Absurdly Driven looks at the world of business with a skeptical eye and a firmly rooted tongue in cheek. 

The day-to-day business world is now being run by data.

It's easy, at least, to get that impression as humans cede their decision-making power to numbers.

I'm moved to paroxysms of pleasure, therefore, on hearing of a data-driven quandary at McDonald's.

You see, the chain loves to do promotions with local sports teams.

Many fast food companies enjoy this practice. I vividly remember Taco Bell offering a free taco every time the Golden State Warriors reached 100 points.

That one stopped when the Warriors became really good at scoring and winning.

Now McDonald's has something similar going on with the Toronto Raptors.

The NBA Finals team that's slightly healthier and less talented than its opponent -- disclosure: Warriors fan -- is currently enjoying a McDonald's promotion.

If the team makes 12 three-pointers in a game, the whole of Ontario can get a free helping of medium-sized fries.

As the Financial Post reported, this was, at first, going just as the company's forecasting model said it would.

Until, that is, the Raptors trade for Kawhi Leonard and Danny Green of the San Antonio Spurs started to pay sizzling dividends.

It seems that Chuck Coolen, head of marketing for McDonald's in Eastern Canada, had no idea who these people were.

He feared they might make the Raptors far worse. After all, the Raptors were losing guard Demar DeRozan in the trade.

This might scupper the PR a company could expect from such a promotion.

Oh, ye of little basketball -- and human -- faith.

The Raptors became more successful and the whole of Toronto was driven to rapture.

Rapture makes you hungry. And when you're hungry, you reach for the worst things you can. Especially if those things are free.

Now, I suspect, Coolen is having to make explanatory calls to his superiors. 

I'm sorry about that Kawhi Leonard, boss. He keeps making shots.

You see, instead of the 700,000 medium servings of fries that McDonald's projections thought the company would give away, it was already at least 2 million by the time the playoffs started.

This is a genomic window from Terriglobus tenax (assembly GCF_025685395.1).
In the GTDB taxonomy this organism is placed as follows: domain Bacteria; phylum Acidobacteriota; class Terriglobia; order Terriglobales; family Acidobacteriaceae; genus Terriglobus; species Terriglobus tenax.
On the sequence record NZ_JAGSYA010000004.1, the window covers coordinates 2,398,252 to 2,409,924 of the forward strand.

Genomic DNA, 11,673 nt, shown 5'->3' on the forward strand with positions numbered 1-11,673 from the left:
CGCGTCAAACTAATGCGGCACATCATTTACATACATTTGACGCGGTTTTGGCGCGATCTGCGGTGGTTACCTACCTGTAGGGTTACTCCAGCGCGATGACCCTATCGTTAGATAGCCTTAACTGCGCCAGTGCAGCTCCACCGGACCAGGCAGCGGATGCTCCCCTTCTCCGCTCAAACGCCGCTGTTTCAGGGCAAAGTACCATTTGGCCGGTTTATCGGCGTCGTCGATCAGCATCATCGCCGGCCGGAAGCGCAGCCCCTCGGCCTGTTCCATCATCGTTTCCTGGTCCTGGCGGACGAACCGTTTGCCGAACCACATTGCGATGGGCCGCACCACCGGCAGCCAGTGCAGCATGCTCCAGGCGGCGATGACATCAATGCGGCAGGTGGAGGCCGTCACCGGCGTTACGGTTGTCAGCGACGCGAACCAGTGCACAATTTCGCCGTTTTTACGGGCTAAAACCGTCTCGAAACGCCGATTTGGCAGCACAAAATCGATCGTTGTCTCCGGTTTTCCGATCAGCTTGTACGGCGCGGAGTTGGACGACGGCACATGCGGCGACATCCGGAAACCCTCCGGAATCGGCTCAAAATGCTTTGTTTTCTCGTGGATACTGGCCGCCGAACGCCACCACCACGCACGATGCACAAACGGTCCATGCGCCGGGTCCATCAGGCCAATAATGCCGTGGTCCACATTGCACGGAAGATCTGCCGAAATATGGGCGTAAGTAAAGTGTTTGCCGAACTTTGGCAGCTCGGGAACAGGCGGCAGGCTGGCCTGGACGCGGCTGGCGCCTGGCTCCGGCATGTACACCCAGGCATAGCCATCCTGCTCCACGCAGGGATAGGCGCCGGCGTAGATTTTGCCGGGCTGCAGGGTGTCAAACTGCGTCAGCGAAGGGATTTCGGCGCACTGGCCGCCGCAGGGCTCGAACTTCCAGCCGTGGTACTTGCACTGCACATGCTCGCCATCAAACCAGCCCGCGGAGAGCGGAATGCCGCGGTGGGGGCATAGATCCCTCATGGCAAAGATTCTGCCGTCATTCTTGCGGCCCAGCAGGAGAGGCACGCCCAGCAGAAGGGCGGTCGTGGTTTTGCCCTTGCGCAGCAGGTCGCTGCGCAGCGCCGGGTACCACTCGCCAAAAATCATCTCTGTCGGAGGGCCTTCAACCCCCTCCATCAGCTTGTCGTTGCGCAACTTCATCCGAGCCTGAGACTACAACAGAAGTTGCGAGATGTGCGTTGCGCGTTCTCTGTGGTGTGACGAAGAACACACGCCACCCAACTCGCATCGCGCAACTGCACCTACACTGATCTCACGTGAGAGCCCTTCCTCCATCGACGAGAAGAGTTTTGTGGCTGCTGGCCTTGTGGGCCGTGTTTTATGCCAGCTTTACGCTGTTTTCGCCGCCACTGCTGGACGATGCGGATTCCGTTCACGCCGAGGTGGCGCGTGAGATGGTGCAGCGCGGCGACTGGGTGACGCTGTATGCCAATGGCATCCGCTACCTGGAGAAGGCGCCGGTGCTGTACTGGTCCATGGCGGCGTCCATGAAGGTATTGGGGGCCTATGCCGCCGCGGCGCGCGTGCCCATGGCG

That's around $5.8 million worth of fries.

There have been 22 games since. And, last night, the Raptors went and won again.

Here's one tantalizing aspect of these ruinous data-drenched projections. 

McDonald's had apparently used as a template data from a similar promotion it had executed with the Montreal Canadiens.

This is a hockey team.

And although hockey is very popular in Canada -- this baffles me, but many things do -- it would be a triumph of monstrous proportions if a Canadian team could win the NBA Championship for the first time.

These days, a whole nation is pulling for the Raptors. And 40 percent of that nation lives in Ontario.

The moral of this tale is that you should think about your forecasting models very carefully and make sure you have sufficient buffer, just in case.

Look at your variables and consider whether they really do encompass at least most of the vicissitudes of human behavior.

Oh, alright. At least some of them. 

Humans aren't robots. Yet.

Of course, one of the big issues now is how the franchisees can cope with the demand for free commemorative food.

Fries taste so much better after your team does well.

Then again, the Raptors only managed 10 3-pointers in Friday night's Game 4. 

In the McDonald's chapel, they pray the Raptors will clinch in Game 5. With 11 3-pointers.

How am I going to tell them it's going to Game 7?

Well, at least that's what my data model says.